a mind game which makes you feel completely emotionally involved in it
I must admit, the first thing that caught my attention in the programme of Arsenal Movie Theatre was the length of the film - 345 min. I was intrigued and looked it up on the internet, starting with imdb, and became even more intrigued. So I saw the movie yesterday.
And I didn't regret it at all. (Although I had to struggle through German subtitles for the shorter German version of 300 min. The announced full one with English subtitles was stuck somewhere in Paris.)
It is probably one of the most unusual movies I've ever seen. It is even not really a movie, at least in the standard understanding of it (let alone the length of the thing). It is obviously a mind game, but a mind game so fine and intellectual, as well as passionate, thrilling and challenging, that it somehow makes you feel deeply involved in it emotionally, not forgetting for a single moment that it is a game and the whole idea is completely absurd.
Indeed, what can be more absurd than watching "breaking news" about Paris Commune of 1871, like we were all watching tv on 9.11 or when the war in Iraq was about to begin. "Versailles TV", "Commune TV". Journalists asking "What do you feel now? What hopes do you have now for the future of The Commune?". But all staged, actors sometimes telling the camera about the roles they are playing. Or discussing whether The Commune could have had future, or Russian revolution was successful despite Kronstadt uprising.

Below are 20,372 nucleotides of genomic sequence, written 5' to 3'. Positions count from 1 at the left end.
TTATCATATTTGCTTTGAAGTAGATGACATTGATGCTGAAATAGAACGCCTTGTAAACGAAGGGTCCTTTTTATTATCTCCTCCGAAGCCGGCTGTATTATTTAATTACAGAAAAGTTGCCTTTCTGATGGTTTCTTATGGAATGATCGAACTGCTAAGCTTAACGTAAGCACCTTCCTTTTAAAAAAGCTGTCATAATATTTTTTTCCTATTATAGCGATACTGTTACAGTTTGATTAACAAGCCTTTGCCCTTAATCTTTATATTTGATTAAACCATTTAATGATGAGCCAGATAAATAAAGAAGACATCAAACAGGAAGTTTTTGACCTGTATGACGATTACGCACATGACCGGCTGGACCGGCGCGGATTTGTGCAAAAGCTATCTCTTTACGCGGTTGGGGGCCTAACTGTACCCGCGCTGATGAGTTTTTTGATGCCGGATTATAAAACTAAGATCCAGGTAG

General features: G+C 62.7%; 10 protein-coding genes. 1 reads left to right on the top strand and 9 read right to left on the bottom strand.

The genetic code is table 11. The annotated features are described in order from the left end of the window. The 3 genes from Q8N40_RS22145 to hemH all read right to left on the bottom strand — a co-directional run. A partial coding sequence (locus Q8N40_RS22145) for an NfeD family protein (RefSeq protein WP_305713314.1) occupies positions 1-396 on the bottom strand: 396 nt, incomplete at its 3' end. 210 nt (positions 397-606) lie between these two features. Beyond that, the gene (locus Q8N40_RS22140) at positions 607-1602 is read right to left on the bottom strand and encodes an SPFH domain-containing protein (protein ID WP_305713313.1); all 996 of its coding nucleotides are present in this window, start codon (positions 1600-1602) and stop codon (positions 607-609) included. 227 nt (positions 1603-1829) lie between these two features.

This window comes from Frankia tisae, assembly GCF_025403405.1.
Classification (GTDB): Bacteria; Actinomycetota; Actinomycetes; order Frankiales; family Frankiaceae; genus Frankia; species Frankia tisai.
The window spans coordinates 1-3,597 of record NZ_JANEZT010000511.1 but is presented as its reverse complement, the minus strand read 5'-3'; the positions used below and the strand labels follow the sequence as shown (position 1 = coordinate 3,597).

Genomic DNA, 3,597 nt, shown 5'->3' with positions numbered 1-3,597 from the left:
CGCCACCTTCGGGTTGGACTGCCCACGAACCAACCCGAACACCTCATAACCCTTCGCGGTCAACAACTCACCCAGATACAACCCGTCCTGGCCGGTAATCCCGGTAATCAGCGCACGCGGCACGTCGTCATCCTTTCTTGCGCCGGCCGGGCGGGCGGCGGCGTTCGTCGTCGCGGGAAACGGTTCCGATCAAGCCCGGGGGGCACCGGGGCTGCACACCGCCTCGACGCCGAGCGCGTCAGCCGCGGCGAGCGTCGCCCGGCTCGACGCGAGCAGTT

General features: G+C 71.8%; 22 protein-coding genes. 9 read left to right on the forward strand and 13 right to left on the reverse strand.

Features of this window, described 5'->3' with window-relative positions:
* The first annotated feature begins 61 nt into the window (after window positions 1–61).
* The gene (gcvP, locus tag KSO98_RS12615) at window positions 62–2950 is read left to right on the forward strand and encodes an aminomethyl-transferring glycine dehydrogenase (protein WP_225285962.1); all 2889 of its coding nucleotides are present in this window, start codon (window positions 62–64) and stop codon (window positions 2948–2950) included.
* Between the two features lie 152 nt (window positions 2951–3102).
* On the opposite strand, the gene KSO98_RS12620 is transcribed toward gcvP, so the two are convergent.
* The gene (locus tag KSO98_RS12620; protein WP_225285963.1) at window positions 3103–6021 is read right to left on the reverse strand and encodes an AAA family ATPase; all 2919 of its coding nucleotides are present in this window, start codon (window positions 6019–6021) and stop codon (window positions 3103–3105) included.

The shocking thing is that it feels real. Even though you perfectly understand that it can't. He's using the media and our perception of the media (which makes us question to what an extent can our senses be manipulated) as a frame for all the events happening and in a way alters our perception of history and of history happening now.
I'm still digesting the movie, it raises a lot of question and makes you think a lot. But I'm happy to know that Arsenal is planning Peter Watkins's retrospective. So Berliners will have a unique chance to see his other works. Which I'm looking forward to.
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